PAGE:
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Effects of morphine on corneal sensitivity and epithelial wound healing: implications for topical ophthalmic analgesia.
  1. G A Peyman,
  2. M H Rahimy and
  3. M L Fernandes
  1. LSU Eye Center, New Orleans 70112, USA.

    Abstract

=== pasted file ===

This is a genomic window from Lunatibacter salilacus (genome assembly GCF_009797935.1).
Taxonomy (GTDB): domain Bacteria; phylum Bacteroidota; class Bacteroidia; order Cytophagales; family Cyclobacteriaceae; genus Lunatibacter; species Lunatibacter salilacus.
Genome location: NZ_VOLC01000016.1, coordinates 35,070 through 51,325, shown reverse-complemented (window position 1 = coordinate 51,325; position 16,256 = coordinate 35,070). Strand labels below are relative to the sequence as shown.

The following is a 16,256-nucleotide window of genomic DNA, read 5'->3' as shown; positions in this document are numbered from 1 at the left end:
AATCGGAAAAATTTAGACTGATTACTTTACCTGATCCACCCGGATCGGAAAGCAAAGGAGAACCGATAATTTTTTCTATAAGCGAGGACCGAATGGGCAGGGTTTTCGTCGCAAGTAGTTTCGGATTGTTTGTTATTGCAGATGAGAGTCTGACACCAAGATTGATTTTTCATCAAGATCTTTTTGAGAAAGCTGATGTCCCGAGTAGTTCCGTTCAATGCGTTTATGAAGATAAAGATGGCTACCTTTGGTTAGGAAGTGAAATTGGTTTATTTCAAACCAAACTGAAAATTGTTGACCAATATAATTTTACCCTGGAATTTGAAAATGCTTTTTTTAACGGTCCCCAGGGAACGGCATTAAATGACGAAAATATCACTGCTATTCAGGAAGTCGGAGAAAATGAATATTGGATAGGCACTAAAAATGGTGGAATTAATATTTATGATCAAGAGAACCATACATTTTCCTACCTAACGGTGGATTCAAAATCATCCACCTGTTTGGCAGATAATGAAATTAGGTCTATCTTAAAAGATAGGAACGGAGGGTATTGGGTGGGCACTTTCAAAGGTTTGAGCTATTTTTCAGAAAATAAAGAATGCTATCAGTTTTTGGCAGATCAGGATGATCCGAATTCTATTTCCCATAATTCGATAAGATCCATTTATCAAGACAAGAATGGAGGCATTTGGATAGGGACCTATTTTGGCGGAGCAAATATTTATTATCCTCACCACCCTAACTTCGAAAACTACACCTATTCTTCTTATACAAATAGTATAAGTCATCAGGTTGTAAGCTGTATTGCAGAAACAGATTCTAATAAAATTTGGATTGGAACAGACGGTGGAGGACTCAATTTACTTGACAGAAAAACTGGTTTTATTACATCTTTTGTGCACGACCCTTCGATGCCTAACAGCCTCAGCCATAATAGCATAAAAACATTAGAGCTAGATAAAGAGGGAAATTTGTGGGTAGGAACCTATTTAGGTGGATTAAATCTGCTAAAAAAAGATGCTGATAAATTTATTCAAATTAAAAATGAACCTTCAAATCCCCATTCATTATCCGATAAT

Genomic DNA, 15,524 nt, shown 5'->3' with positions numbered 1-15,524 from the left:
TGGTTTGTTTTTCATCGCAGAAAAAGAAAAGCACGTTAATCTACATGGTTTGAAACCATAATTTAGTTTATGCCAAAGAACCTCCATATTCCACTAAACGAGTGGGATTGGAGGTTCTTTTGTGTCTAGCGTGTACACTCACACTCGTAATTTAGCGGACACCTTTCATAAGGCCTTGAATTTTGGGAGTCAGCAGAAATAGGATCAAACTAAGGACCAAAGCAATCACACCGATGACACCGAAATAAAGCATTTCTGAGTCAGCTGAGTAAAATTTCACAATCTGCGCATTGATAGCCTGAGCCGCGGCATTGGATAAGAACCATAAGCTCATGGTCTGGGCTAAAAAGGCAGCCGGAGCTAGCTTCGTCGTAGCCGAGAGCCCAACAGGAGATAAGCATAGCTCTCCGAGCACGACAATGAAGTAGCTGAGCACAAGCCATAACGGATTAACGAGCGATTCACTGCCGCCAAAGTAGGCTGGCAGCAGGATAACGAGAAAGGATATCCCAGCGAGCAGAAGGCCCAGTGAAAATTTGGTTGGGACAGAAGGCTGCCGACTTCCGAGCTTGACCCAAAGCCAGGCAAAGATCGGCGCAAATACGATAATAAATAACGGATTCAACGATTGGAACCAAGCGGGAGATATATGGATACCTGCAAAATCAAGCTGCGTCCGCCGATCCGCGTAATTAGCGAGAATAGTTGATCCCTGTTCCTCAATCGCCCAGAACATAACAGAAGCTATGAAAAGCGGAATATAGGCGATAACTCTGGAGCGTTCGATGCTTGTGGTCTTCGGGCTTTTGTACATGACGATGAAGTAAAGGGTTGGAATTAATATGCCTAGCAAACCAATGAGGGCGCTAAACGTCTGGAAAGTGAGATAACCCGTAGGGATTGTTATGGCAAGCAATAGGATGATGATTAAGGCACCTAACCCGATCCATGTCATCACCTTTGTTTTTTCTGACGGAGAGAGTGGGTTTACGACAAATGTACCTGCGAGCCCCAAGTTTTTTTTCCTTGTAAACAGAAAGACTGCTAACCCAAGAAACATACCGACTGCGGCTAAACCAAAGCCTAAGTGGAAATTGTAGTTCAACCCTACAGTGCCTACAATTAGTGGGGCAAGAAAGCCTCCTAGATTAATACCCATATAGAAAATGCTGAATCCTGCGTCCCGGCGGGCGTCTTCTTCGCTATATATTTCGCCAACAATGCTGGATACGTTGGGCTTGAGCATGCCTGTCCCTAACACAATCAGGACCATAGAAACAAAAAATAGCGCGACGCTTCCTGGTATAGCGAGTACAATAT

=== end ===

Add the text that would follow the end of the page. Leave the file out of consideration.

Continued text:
Studies were conducted to examine the analgesic and toxic effects of topical morphine on corneal abrasion. For the toxicity study, rabbits were anaesthetized and epithelial cells were removed from the cornea and limbus. Animals were randomised and treated topically as follows: (1) saline (control); (2) morphine sulphate (MS, 0.5%); and (3) proxymetacaine hydrochloride (proparacaine) (PH, 0.5%). Two drops of the solution were instilled in the eyes at 4 hour intervals for 6 consecutive days and the progression of corneal wound healing was assessed. Results showed that repeated topical MS had no adverse effects on corneal wound closure. The rates of wound healing were similar in both saline and MS treated groups. Eyes treated with MS showed wound closure in a symmetrical fashion starting on day 2 following abrasion. The progression of epithelial wound healing was completed by day 4 in one eye, by day 5 in three eyes, and by day 7 in five eyes. In contrast, repeated topical PH application delayed corneal wound closure. Eyes treated with PH showed signs of corneal wound closure on the third day, but only two eyes out of six had completed wound closure by the eighth day after corneal abrasion. In a subsequent masked study, the analgesic efficacy of topical MS was assessed in seven patients with unilateral corneal abrasion. In all cases, a baseline response was first established. Subsequently, saline was instilled in both eyes and the patient's corneal response to pain pressure was determined 10 and 20 minutes later. Finally, MS was applied and the analgesic effect on the cornea was assessed. Results showed that saline had no effect compared with the baseline response. In contrast, MS showed an analgesic effect as early as 10 minutes after application in the eye with corneal abrasion. MS showed an analgesic efficacy of 4.3-fold and 5.5-fold greater than the baseline or saline on the eye with corneal abrasion. However, MS had no analgesic effect on the intact corneal. Collectively, these data indicate that opioids do have a desirable analgesic property with out irritating or causing any adverse effect on ocular structures.

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